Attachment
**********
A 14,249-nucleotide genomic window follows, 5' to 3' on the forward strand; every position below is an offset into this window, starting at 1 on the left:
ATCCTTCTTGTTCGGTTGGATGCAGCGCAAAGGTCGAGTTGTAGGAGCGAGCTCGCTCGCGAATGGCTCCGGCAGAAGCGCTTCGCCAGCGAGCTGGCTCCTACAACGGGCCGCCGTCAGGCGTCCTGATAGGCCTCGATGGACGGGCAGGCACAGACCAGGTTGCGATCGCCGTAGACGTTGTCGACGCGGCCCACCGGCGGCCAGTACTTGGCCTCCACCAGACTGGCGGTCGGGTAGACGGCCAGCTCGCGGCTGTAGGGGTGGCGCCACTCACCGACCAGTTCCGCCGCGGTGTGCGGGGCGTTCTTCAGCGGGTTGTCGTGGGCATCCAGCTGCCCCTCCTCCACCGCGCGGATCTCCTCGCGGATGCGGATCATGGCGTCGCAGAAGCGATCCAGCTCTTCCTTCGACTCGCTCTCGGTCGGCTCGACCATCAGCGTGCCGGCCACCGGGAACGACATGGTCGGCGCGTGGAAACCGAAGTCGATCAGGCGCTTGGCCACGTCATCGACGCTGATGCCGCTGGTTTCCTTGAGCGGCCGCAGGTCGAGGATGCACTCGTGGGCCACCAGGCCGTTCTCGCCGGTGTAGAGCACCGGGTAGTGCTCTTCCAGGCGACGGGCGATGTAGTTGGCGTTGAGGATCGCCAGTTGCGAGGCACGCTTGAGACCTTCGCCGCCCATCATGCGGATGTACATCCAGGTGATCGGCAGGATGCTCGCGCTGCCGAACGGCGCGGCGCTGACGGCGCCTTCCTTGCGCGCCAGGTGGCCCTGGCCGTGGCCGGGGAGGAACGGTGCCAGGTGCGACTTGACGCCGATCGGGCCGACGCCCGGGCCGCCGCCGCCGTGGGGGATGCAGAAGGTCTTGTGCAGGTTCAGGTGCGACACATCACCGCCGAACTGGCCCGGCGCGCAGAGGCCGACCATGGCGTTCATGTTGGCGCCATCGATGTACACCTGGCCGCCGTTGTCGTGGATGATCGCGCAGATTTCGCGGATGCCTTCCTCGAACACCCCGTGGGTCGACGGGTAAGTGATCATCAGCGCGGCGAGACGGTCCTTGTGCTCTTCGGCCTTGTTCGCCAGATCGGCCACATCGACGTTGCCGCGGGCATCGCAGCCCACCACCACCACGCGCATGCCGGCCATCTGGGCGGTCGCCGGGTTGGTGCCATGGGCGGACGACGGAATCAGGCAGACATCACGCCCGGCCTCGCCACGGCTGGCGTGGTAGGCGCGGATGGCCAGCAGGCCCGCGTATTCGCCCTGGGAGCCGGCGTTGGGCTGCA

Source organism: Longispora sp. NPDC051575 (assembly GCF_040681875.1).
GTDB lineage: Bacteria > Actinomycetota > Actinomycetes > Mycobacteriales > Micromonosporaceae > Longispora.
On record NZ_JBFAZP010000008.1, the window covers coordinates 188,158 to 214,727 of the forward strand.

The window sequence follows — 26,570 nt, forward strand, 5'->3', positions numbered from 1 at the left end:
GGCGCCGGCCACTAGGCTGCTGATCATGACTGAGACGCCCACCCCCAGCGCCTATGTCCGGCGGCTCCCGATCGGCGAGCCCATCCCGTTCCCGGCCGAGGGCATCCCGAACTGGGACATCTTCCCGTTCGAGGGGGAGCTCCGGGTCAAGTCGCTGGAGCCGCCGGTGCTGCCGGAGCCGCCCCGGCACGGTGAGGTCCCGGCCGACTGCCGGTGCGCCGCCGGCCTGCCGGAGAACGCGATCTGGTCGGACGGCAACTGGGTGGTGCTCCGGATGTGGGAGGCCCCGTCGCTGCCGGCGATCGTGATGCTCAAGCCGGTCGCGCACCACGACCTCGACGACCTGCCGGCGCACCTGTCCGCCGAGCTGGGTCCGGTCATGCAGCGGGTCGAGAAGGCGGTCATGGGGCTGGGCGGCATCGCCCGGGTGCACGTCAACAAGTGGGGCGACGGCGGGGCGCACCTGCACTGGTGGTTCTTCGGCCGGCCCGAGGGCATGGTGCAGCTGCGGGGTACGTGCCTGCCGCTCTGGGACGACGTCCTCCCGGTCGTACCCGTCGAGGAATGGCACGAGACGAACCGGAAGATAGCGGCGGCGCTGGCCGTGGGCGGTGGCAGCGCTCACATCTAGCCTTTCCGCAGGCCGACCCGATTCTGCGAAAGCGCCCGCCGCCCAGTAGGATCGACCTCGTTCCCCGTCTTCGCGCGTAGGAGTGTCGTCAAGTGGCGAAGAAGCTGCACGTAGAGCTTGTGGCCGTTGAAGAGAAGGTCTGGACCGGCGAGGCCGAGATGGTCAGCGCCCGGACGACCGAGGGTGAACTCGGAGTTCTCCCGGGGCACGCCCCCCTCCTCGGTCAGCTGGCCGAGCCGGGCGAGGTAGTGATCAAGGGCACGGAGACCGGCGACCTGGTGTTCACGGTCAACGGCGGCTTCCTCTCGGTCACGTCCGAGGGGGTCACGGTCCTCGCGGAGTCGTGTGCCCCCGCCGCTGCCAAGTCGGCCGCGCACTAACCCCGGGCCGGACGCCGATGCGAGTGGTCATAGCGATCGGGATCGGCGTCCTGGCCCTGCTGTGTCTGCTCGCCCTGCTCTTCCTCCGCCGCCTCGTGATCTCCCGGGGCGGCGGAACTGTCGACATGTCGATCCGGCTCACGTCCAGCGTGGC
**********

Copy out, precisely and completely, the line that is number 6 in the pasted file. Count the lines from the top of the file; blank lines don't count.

The window sequence follows — 26,570 nt, forward strand, 5'->3', positions numbered from 1 at the left end: